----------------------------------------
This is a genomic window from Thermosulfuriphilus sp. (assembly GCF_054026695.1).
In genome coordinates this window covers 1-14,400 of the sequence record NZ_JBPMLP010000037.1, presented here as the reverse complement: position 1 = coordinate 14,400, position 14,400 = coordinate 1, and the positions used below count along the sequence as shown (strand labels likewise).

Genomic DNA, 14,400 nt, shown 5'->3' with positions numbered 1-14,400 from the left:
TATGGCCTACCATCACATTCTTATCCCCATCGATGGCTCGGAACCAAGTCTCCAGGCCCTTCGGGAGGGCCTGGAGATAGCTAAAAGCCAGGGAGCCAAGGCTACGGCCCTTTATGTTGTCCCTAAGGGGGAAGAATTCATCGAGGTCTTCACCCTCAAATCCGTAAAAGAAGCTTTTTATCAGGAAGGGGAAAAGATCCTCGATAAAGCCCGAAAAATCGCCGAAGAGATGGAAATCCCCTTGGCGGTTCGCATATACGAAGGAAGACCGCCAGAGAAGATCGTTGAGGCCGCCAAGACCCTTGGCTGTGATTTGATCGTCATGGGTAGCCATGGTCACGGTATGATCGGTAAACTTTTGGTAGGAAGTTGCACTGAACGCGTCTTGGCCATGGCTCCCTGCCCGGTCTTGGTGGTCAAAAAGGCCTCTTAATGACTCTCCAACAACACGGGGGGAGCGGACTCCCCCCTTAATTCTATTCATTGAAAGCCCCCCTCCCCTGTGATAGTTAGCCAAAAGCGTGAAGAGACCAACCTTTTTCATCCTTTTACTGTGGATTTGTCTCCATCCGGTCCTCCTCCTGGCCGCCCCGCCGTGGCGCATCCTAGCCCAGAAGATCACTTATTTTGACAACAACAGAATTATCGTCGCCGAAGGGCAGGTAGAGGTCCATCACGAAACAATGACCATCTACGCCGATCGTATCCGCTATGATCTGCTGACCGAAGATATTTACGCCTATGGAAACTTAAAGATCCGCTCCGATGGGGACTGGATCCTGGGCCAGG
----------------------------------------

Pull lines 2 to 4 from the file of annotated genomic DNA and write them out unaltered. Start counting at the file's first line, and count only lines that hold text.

In genome coordinates this window covers 1-14,400 of the sequence record NZ_JBPMLP010000037.1, presented here as the reverse complement: position 1 = coordinate 14,400, position 14,400 = coordinate 1, and the positions used below count along the sequence as shown (strand labels likewise).

Genomic DNA, 14,400 nt, shown 5'->3' with positions numbered 1-14,400 from the left:
TATGGCCTACCATCACATTCTTATCCCCATCGATGGCTCGGAACCAAGTCTCCAGGCCCTTCGGGAGGGCCTGGAGATAGCTAAAAGCCAGGGAGCCAAGGCTACGGCCCTTTATGTTGTCCCTAAGGGGGAAGAATTCATCGAGGTCTTCACCCTCAAATCCGTAAAAGAAGCTTTTTATCAGGAAGGGGAAAAGATCCTCGATAAAGCCCGAAAAATCGCCGAAGAGATGGAAATCCCCTTGGCGGTTCGCATATACGAAGGAAGACCGCCAGAGAAGATCGTTGAGGCCGCCAAGACCCTTGGCTGTGATTTGATCGTCATGGGTAGCCATGGTCACGGTATGATCGGTAAACTTTTGGTAGGAAGTTGCACTGAACGCGTCTTGGCCATGGCTCCCTGCCCGGTCTTGGTGGTCAAAAAGGCCTCTTAATGACTCTCCAACAACACGGGGGGAGCGGACTCCCCCCTTAATTCTATTCATTGAAAGCCCCCCTCCCCTGTGATAGTTAGCCAAAAGCGTGAAGAGACCAACCTTTTTCATCCTTTTACTGTGGATTTGTCTCCATCCGGTCCTCCTCCTGGCCGCCCCGCCGTGGCGCATCCTAGCCCAGAAGATCACTTATTTTGACAACAACAGAATTATCGTCGCCGAAGGGCAGGTAGAGGTCCATCACGAAACAATGACCATCTACGCCGATCGTATCCGCTATGATCTGCTGACCGAAGATATTTACGCCTATGGAAACTTAAAGATCCGCTCCGATGGGGACTGGATCCTGGGCCAGG